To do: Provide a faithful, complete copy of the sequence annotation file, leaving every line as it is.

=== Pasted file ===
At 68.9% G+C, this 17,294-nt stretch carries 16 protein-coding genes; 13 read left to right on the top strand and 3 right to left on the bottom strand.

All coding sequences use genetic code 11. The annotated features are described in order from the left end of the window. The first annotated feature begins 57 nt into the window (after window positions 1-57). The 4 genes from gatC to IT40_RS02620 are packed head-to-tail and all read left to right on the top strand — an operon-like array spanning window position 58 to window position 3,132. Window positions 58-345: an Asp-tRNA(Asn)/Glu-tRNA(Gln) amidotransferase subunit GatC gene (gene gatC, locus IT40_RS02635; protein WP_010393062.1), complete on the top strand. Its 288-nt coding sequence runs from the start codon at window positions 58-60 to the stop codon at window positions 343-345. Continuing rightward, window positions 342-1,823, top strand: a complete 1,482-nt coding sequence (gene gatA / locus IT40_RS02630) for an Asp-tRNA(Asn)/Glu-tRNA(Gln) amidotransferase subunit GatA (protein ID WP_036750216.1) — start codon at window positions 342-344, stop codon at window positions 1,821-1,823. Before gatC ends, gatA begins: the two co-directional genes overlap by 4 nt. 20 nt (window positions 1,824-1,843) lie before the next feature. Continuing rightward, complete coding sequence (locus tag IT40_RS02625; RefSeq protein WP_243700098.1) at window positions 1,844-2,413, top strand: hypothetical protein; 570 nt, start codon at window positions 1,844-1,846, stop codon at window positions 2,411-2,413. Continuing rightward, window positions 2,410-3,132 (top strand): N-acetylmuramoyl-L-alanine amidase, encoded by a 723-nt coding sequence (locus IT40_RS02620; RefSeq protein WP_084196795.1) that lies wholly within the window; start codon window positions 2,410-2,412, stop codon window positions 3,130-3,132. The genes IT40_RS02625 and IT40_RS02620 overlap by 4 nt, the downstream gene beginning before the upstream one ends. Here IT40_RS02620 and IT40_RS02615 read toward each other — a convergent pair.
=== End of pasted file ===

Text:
At 68.9% G+C, this 17,294-nt stretch carries 16 protein-coding genes; 13 read left to right on the top strand and 3 right to left on the bottom strand.

All coding sequences use genetic code 11. The annotated features are described in order from the left end of the window. The first annotated feature begins 57 nt into the window (after window positions 1-57). The 4 genes from gatC to IT40_RS02620 are packed head-to-tail and all read left to right on the top strand — an operon-like array spanning window position 58 to window position 3,132. Window positions 58-345: an Asp-tRNA(Asn)/Glu-tRNA(Gln) amidotransferase subunit GatC gene (gene gatC, locus IT40_RS02635; protein WP_010393062.1), complete on the top strand. Its 288-nt coding sequence runs from the start codon at window positions 58-60 to the stop codon at window positions 343-345. Continuing rightward, window positions 342-1,823, top strand: a complete 1,482-nt coding sequence (gene gatA / locus IT40_RS02630) for an Asp-tRNA(Asn)/Glu-tRNA(Gln) amidotransferase subunit GatA (protein ID WP_036750216.1) — start codon at window positions 342-344, stop codon at window positions 1,821-1,823. Before gatC ends, gatA begins: the two co-directional genes overlap by 4 nt. 20 nt (window positions 1,824-1,843) lie before the next feature. Continuing rightward, complete coding sequence (locus tag IT40_RS02625; RefSeq protein WP_243700098.1) at window positions 1,844-2,413, top strand: hypothetical protein; 570 nt, start codon at window positions 1,844-1,846, stop codon at window positions 2,411-2,413. Continuing rightward, window positions 2,410-3,132 (top strand): N-acetylmuramoyl-L-alanine amidase, encoded by a 723-nt coding sequence (locus IT40_RS02620; RefSeq protein WP_084196795.1) that lies wholly within the window; start codon window positions 2,410-2,412, stop codon window positions 3,130-3,132. The genes IT40_RS02625 and IT40_RS02620 overlap by 4 nt, the downstream gene beginning before the upstream one ends. Here IT40_RS02620 and IT40_RS02615 read toward each other — a convergent pair.